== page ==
According to my friend, the AA 3M is on less deceptive spectrum of the MP. If you actually intend to chop with a MP on occasion you may want to think about something with soft and thin pips that can bend like Pimplemini or Peacekeeper which are on the slower side. Diamant is imho the best MP for sink on block and counter as well as hitting through spin but should be used aggresively to take advantage of its strengths.

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PostPosted: 26 Aug 2013, 17:42 
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Matt Pimple wrote:
Old-Man-Southpaw wrote:
Maybe my definition of spin reversal is wrong. I am certainly no authority on the subject. I have noticed that my blocks don't backspin well if I have sponge under my pips (thicker sponge = worse), or very spinny pips (which block more like inverted). With a thick sponge and spinny pips, i would expect not to get much if any backspin from blocking a topspin ball. I am looking for that backspin from blocking a topspin ball.

I do understand what you mean about the heavy chop with long pips. If i get the blade under the ball just right and really zing it, it gets tremendous underspin, basically because I'm adding spin to the already heavy topspin, and that works even better with a thin sponge.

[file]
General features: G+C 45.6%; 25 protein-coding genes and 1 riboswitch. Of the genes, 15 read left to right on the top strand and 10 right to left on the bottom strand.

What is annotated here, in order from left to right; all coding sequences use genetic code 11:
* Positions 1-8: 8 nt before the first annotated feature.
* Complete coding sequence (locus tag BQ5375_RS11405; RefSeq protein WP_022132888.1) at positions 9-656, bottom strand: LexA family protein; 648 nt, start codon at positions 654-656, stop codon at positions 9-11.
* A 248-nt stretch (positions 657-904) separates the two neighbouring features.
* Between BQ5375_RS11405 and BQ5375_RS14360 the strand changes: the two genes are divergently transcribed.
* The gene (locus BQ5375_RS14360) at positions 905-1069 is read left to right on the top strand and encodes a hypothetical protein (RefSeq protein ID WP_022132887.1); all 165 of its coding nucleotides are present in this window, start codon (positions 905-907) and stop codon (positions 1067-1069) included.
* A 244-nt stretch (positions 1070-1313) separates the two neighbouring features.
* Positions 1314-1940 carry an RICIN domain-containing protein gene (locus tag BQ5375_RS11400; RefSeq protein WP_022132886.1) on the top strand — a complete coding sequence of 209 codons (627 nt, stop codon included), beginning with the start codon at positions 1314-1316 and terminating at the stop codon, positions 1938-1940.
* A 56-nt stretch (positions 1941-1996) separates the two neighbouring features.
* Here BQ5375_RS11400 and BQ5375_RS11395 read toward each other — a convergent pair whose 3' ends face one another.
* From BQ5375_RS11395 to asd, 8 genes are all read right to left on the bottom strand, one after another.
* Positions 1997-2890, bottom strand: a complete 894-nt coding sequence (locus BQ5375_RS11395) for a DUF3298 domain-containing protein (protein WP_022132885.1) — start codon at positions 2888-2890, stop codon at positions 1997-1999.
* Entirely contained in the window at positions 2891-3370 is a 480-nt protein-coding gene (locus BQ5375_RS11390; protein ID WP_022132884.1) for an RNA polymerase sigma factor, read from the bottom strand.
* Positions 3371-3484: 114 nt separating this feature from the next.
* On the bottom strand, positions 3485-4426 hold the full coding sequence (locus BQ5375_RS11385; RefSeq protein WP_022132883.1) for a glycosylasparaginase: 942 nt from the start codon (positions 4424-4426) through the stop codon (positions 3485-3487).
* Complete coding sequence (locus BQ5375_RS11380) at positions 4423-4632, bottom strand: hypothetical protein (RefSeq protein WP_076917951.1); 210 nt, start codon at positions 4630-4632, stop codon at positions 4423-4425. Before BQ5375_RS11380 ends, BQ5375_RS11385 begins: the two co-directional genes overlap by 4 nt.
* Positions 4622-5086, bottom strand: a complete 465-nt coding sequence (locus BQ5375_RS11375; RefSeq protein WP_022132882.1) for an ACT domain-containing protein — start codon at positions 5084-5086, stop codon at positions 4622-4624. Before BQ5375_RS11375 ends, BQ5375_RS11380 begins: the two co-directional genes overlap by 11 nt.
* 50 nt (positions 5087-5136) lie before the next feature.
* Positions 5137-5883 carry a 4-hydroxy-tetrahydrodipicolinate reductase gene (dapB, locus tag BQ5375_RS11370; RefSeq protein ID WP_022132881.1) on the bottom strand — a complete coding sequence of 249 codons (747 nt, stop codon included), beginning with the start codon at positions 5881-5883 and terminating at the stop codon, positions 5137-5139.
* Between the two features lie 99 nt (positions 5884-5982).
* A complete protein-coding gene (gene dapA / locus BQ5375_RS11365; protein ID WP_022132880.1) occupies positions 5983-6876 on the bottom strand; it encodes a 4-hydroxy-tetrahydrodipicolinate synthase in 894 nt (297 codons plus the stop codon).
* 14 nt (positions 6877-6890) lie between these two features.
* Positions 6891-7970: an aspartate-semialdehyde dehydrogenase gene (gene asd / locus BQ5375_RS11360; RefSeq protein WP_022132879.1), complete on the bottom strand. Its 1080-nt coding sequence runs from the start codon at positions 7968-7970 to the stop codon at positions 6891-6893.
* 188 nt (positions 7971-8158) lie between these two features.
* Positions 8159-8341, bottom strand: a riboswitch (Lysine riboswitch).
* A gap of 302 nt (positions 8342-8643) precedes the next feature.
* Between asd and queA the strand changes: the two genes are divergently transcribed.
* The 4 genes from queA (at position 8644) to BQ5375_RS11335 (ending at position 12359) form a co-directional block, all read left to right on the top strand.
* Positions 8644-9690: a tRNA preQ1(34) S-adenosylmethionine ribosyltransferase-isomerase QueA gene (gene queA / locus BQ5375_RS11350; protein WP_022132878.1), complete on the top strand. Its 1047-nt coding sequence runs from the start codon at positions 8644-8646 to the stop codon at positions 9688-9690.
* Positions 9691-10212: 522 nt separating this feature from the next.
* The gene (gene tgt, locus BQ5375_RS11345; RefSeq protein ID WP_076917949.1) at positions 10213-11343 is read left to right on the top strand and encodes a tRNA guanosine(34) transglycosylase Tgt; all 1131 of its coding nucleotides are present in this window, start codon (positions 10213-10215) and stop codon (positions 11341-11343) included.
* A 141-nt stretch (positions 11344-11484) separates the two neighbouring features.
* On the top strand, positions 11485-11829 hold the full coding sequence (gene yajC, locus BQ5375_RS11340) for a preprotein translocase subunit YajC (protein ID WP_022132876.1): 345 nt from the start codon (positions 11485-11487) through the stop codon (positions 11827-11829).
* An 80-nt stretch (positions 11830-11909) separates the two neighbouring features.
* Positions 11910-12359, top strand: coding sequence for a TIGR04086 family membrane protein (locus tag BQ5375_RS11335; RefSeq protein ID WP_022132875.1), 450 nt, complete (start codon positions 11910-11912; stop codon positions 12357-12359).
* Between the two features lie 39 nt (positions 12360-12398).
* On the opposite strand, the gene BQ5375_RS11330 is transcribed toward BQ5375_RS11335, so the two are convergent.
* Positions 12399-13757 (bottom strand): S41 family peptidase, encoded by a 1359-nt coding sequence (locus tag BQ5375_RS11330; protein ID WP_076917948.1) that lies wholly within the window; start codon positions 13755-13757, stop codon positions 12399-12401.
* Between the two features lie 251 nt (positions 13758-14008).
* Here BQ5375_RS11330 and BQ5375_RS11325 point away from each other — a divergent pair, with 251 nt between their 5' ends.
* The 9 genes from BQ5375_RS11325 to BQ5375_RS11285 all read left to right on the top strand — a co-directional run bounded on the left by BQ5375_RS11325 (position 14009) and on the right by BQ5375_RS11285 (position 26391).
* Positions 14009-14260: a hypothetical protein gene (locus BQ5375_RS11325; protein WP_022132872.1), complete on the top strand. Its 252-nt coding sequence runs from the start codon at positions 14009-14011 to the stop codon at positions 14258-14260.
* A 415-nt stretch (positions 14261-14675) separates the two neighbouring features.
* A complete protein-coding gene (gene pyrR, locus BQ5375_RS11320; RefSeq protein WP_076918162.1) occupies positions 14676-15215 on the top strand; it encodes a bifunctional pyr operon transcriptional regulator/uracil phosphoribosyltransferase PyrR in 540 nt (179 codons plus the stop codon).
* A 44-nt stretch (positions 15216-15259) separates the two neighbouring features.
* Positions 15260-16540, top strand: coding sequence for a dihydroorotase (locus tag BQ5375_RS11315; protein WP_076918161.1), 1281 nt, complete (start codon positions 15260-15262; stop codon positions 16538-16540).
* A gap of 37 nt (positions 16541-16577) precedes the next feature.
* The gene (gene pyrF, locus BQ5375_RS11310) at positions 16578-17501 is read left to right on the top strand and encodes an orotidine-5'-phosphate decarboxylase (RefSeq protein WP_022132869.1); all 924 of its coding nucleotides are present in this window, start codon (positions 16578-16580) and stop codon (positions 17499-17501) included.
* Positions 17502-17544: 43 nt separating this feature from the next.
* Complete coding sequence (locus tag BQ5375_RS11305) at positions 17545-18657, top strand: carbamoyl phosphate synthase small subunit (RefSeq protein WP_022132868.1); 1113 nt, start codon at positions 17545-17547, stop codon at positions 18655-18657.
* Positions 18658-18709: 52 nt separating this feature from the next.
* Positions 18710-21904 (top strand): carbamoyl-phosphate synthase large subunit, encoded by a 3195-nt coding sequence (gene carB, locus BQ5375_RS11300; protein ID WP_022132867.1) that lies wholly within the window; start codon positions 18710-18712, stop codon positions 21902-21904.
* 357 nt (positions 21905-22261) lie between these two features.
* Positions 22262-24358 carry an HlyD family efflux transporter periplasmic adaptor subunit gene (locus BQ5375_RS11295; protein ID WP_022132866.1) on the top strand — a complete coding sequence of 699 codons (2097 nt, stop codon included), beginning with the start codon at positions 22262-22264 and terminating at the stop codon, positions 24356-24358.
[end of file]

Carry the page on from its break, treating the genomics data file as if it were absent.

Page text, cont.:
Sorry, if I did not make myself clear. You will not produce any backspin with LP (or any pip for that matter) on a passive block as these balls will come back with more or less no spin but strong sink action which will force players to hit the next ball into the net. I guess this is why some players believe there was backspin on the block. If you want to create "real" backspin on a block with LP you will have to apply the so-called "chop block" technique, which is typically done with ox LP. Look in the video section here in the forum for vids of members Mr. Variatio and Pascal Troeger, two German players that apply the chop block at the table very well.
MP are made for block and counter producing empty (spinless) balls with a strong sinking action but you want to play very aggresive and active with MP because you will get killed if you play passively as you cannot generate any (or much) spin yourself.
According to my friend, the AA 3M is on less deceptive spectrum of the MP. If you actually intend to chop with a MP on occasion you may want to think about something with soft and thin pips that can bend like Pimplemini or Peacekeeper which are on the slower side. Diamant is imho the best MP for sink on block and counter as well as hitting through spin but should be used aggresively to take advantage of its strengths.


by the way how is your raquet when hitting flat , is the intensity flexy due to its 5mm or solid? i m thinking about using it with SP , i have had a titanium 5.4 but it was too flexy